The Wolf

September 28, 2016

It was a cold, dark, snowy, and lonely night.

I was trudging through the snow, making a solitary journey through a snowy forest. The sky was pitch black except for the full moon, which reflected of the falling snowflakes. The evergreen trees wore jackets of powdery snow, evenly distributed on its branches.

Wearing a thick blue jacket, I made my way across these snowy woods, carrying a bulky backpack. In my backpack were essentials, including hunting and cooking supplies for my journey. Since I was running out of ration, I decided to hunt. Some fresh meat would make a welcome change to my diet.
Starting to feel hungry, I loaded my rifle and looked around until I found some fresh deer tracks. Since my backpack was too heavy, I left it under a nearby tree. Following the tracks, I soon arrived at the location of the deer. The deer was enjoying the local vegetation, unaware of the imminent threat to its life. As it was happily munching on some plants, I aimed at the deer and shot.




After a long day of walking, the deer tasted heavenly. The mouth-watering aroma of the cooked deer hung low in the air. As I was eating, I heard a low growl.
I jumped, dropping my food and scrambling up while getting my rifle ready. My heart thumped in my chest. I was alone, out here in the wilderness. Anything could happen. I fingered the trigger.

I waited. ”One, two, three,” I counted mentally. What was that? Is it a threat? Is it gone? Should I fight? Should I run?
All of a sudden, a wolf stumbled out of the shadows. It was massive and had blue eyes that reflected the light of the moon. However, it was incredibly skinny and weak, and its whole left side was bloody. The wolf was panting, and his eyes were glazed and unfocused.

Keeping my gun pointed at it, I watched as it stumbled towards me, then stopped, falling flat on its face. Looking up at the gun pointed directly at him, he glared at me and growled, refusing to beg, refusing to appear weak, refusing to succumb to death. Proud until the end.

I stared at him. He was incapable of walking, much less harming me. The wolf must’ve used the last of his energy following the scent of my food. Determining the wolf was of no threat to me, I slowly and carefully sat back down to finish my meal, keeping my finger on the trigger and watching him the whole time. I could see him eying my meal, drooling at the sight, making feeble attempts to get up, but without the energy to satiate his hunger.

Watching this majestic wolf lie on the ground, with the very thing he needs and wants in front of him, but not able to get it, made me feel bad for the poor thing. We were both alone in the woods, with no one to rely on. If I was injured and starving, close to death, I might very well find myself in his position. On the ground, dying.



Against my better judgement, I cut some meat from the deer and walked over to the wolf. At this point, he was barely conscious, but he still mustered the energy to look at me and growl softly at my approach, perhaps thinking I meant him harm, but saw the meat and instead had a pleading expression in his eyes.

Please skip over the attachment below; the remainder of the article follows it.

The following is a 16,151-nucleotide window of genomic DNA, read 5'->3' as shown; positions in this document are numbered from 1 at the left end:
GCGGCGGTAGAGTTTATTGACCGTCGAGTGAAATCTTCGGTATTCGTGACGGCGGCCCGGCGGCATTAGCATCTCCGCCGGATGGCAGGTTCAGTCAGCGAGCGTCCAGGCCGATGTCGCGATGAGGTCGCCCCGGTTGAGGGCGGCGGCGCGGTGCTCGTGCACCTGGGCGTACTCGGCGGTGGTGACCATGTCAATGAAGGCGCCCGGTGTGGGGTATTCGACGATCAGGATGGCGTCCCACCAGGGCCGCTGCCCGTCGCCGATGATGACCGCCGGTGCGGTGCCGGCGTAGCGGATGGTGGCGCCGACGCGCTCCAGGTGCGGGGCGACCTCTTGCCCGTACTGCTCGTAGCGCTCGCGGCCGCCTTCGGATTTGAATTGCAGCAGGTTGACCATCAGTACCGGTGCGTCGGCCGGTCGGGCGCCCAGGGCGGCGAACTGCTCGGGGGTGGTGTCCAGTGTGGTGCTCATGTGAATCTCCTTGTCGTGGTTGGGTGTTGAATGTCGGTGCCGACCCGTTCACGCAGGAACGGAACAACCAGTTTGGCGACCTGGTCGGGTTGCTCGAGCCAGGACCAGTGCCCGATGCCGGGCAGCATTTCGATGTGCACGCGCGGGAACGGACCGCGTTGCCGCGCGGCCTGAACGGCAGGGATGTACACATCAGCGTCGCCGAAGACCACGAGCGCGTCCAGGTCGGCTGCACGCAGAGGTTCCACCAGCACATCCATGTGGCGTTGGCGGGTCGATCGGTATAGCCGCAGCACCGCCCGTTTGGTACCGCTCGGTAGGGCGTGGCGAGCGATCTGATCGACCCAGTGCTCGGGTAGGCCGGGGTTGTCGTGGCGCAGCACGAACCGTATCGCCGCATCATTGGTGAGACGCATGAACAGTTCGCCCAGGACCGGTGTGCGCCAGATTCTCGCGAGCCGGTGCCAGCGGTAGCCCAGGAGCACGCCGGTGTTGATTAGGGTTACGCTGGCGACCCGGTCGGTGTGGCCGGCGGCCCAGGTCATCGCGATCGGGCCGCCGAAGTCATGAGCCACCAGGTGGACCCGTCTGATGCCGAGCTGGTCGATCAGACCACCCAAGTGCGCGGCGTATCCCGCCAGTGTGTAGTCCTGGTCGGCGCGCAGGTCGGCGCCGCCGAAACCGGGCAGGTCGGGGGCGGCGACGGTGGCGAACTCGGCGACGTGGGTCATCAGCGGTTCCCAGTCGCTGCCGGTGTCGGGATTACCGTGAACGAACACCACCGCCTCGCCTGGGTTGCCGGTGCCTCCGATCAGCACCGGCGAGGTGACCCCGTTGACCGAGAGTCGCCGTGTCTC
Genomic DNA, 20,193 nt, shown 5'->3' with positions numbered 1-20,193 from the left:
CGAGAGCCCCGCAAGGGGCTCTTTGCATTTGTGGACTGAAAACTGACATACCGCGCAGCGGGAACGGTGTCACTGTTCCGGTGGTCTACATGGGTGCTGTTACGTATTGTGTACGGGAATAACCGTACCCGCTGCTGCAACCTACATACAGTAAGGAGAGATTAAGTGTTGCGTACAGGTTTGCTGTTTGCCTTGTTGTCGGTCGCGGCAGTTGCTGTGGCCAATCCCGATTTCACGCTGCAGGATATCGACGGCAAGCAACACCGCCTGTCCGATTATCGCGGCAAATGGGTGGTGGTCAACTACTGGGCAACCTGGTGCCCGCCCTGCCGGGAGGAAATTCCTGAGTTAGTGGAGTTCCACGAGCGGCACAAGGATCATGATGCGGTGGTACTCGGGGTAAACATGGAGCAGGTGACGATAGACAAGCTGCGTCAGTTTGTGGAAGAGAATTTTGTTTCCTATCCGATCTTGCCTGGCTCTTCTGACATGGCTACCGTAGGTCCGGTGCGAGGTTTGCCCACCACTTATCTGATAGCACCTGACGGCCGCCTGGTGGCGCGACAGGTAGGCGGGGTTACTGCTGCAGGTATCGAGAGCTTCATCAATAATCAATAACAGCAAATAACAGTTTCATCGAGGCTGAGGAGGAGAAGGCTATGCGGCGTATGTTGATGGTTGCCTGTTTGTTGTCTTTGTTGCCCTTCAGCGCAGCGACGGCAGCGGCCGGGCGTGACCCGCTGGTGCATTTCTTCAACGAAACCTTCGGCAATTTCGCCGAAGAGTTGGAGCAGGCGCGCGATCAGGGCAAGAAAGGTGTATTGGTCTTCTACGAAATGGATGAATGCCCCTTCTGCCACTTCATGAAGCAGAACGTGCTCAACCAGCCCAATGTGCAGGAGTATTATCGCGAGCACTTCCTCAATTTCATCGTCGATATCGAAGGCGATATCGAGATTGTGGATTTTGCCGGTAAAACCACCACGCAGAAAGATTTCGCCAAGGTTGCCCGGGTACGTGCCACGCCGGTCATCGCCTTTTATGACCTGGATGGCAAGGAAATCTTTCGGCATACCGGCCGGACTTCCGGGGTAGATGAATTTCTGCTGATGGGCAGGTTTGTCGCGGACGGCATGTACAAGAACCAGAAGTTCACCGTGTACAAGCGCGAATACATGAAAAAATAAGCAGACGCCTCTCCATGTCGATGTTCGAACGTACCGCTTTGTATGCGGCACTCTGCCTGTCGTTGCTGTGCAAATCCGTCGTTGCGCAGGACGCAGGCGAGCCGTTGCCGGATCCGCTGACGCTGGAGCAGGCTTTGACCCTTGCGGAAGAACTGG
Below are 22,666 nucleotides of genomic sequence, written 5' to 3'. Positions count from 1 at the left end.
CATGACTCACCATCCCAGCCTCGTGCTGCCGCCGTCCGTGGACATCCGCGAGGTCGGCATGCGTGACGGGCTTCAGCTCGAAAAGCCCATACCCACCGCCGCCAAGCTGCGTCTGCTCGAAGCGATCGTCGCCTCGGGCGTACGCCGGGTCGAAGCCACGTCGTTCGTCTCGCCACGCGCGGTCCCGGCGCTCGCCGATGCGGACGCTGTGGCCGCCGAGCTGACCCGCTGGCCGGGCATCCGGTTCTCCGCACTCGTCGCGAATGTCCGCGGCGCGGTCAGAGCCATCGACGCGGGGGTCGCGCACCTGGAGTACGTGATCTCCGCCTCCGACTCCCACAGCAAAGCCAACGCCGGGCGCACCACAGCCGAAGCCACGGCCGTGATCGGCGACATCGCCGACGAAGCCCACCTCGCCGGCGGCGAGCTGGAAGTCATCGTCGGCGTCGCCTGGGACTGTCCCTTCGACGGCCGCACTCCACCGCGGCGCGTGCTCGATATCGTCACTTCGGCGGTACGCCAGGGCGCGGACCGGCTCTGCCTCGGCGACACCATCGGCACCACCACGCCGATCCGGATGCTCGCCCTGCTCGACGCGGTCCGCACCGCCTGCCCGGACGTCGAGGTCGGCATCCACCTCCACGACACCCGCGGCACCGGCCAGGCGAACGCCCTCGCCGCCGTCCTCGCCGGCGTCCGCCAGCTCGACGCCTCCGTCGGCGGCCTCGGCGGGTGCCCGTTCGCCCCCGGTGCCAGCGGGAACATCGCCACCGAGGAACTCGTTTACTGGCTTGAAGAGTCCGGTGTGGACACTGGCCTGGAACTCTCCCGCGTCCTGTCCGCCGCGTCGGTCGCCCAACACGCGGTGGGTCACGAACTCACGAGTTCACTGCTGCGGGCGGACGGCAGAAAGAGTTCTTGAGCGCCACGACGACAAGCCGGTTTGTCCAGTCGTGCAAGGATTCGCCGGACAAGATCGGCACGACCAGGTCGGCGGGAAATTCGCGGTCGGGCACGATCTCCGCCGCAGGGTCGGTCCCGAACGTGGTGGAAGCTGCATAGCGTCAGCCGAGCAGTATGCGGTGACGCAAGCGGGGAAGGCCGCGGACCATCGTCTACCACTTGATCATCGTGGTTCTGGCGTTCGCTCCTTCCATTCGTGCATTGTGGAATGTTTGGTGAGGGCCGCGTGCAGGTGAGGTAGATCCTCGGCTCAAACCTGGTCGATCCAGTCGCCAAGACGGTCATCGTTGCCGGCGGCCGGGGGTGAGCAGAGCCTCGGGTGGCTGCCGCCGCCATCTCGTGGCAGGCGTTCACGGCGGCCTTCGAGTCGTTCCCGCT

I put the meat a few inches away from him. The wolf, seeing his salvation in that chunk of flesh, desperately pawed and reached for it, but only managed to push it further away. He howled in frustration. I took the meat and fed it to him. He gobbled it up vigorously, almost biting my fingers off. Seeing that he was still hungry, I gave him more, and more, and more, until there wasn’t any deer left. I then melted some snow over the fire and put it in a bowl, giving it to him.
I then proceeded to clean and bandage his wounds. He seemed to know what I was doing and trusted me, drinking the water I set aside for him.

“Why am I doing this?” I thought. “I don’t have much medical supplies. Why am I wasting them on this wolf, who could be dangerous?”

After that, I went back to my original spot. The wolf, feeling much better, padded over to where I was sitting. Feeling a rush of panic, I picked up my rifle, but calmed down when I didn’t see any aggression in his eyes. He came and sat next to me, quite happy that I saved his life. I carefully put my rifle down, still suspicious. After a while of him sitting near me, doing nothing, I finally relaxed.

The wolf was deep in sleep, and I dozed off too, exhausted from the day. While I was sleeping, it started snowing. The snow was falling faster and faster, and the wind was picking up. The wolf woke me up, terrifying me at first because I had forgotten about him, but quickly remembering. He was urgently trying to get me up, and it didn’t take a genius to see why. A blizzard had started.

Stumbling up and cramming all my supplies back into my bag, I followed the wolf. He seemed to know where he was going, and he wanted me to follow. Barely able to see five feet in front of me, I followed it to a cave after what seemed like an eternity. There, we took a moment to catch our breath.

Tired, I collapsed. The wolf curled up, also tired. We watched, together, the blizzard that came out of nowhere.  There, in the middle of the night, in unknown territory, brought together by extenuating circumstances, were two different species, sleeping under the same roof, sharing their companionship. As I watched the forces of nature, I finally realized why I chose to save  this wolf.


It was a cold, dark, and snowy night.

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